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Differential Equation of a model rocket

  • Thread starter aqmal_12
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Homework Statement



Suppose that the acceleration of a model rocket is proportional to the difference between 100 ft/sec and the rocket's velocity. If it is initially at rest and its initial acceleration is 50 ft/sec2, how long will it take to accelerate to 80 ft/s?


The Attempt at a Solution


I've tried to solve like this.
Vi=0 a=50ft/s^2 Vf=80ft/s

a=k(100-v)
50=k(100-0)
k=0.5

Sorry but that's all I know. I'm new to this topic. I hope you can guide me. Thank you so much.
 

Answers and Replies

  • #2
LCKurtz
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Homework Statement



Suppose that the acceleration of a model rocket is proportional to the difference between 100 ft/sec and the rocket's velocity. If it is initially at rest and its initial acceleration is 50 ft/sec2, how long will it take to accelerate to 80 ft/s?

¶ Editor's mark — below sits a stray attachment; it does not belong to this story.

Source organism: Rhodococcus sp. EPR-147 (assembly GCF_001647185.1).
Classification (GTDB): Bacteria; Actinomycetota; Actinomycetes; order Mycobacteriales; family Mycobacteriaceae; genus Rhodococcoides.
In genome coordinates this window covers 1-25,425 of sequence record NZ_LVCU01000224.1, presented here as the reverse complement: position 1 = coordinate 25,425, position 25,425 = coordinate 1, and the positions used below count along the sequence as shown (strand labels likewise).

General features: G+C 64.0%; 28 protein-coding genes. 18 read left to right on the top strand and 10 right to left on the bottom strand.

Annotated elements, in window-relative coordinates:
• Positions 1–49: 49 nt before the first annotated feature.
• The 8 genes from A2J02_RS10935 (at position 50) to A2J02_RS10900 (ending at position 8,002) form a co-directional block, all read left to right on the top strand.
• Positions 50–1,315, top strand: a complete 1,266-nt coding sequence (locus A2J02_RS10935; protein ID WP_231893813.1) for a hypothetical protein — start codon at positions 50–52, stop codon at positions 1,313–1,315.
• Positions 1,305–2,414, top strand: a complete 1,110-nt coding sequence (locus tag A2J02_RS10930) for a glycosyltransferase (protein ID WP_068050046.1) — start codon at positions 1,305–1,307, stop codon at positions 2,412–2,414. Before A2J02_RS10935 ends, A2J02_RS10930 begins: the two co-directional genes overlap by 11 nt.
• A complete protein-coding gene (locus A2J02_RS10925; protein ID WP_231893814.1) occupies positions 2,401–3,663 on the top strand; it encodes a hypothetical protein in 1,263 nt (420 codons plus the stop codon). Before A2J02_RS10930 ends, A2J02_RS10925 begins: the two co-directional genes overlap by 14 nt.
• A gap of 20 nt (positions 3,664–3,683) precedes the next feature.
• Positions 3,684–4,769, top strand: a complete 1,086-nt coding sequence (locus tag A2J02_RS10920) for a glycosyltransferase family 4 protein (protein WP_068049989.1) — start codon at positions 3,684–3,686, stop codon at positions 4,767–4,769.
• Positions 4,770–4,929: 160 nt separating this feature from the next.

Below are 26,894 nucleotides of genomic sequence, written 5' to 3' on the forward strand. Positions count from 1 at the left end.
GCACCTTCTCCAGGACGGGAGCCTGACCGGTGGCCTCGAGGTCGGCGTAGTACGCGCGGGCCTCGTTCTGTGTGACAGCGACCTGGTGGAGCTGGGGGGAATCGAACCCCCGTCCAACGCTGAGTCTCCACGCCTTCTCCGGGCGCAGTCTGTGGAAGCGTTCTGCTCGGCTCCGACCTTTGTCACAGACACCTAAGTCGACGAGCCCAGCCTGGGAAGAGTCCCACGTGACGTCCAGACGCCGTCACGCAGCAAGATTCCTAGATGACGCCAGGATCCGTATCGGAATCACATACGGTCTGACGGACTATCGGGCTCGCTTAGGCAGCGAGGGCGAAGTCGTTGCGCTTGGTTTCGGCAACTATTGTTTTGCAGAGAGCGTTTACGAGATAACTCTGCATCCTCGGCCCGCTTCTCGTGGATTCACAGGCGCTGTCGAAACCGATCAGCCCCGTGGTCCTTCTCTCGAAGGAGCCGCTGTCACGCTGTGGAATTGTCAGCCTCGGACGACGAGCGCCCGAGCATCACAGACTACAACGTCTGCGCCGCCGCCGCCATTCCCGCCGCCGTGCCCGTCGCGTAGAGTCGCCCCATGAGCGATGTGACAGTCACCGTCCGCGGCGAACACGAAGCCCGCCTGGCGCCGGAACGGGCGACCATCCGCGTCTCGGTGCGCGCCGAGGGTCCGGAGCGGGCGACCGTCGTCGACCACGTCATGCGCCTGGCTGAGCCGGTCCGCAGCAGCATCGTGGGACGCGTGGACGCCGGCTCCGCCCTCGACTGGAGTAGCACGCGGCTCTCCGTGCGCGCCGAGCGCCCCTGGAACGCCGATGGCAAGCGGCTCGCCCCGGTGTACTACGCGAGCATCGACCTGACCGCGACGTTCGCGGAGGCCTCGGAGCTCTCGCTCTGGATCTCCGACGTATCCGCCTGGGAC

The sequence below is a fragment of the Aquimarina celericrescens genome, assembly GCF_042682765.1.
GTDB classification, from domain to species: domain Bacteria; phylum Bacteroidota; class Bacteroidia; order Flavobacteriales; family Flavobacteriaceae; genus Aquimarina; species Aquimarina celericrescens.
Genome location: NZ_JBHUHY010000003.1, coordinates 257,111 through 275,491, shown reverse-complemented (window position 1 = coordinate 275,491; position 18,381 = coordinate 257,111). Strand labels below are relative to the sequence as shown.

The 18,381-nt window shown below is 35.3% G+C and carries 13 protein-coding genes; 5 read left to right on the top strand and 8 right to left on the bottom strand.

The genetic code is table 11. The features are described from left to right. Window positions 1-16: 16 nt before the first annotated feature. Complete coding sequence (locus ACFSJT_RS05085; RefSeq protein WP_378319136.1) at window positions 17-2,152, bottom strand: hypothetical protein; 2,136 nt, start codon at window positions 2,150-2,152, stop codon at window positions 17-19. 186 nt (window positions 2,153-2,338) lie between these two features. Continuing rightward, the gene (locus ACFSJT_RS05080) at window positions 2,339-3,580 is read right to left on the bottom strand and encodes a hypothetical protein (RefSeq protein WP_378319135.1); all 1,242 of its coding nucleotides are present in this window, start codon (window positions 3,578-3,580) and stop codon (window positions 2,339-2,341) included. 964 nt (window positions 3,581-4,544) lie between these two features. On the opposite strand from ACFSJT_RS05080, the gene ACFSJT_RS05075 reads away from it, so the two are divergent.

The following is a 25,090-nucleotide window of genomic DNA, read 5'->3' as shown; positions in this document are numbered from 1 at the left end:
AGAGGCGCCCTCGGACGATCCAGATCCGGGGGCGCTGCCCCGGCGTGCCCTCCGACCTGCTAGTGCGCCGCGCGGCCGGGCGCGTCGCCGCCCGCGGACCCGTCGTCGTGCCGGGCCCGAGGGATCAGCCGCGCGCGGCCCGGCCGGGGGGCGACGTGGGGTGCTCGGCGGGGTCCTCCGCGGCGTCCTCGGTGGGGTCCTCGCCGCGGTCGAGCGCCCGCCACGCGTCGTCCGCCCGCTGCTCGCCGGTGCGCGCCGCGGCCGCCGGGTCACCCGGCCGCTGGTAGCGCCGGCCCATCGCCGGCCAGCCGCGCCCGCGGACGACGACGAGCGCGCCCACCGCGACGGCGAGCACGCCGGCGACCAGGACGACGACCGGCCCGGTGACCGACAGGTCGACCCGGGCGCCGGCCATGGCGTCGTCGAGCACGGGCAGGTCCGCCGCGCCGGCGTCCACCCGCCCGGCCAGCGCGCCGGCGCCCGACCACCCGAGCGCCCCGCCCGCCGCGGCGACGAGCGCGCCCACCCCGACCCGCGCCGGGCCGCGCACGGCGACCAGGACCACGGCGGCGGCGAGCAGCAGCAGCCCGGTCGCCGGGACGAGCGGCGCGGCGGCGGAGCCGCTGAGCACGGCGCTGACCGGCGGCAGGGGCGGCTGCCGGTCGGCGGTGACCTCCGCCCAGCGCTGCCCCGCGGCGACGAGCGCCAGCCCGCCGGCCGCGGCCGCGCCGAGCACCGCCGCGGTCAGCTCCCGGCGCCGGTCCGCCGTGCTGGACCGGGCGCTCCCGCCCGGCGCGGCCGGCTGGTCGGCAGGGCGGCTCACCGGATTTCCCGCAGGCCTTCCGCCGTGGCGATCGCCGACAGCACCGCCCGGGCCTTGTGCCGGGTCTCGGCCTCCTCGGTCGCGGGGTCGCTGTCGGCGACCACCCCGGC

The Attempt at a Solution


I've tried to solve like this.
Vi=0 a=50ft/s^2 Vf=80ft/s

a=k(100-v)
50=k(100-0)
k=0.5

Sorry but that's all I know. I'm new to this topic. I hope you can guide me. Thank you so much.
Hello aqmal_12, welcome to PF. You have the k figured out but you need to get your differential equation written. Remember that acceleration and velocity can be expressed in terms of position s and its derivatives. So what does your equation

a = k(100-v)

become when you express it in terms of s and its derivatives? Once you have that written, you have to solve it using techniques you have learned so far.
 

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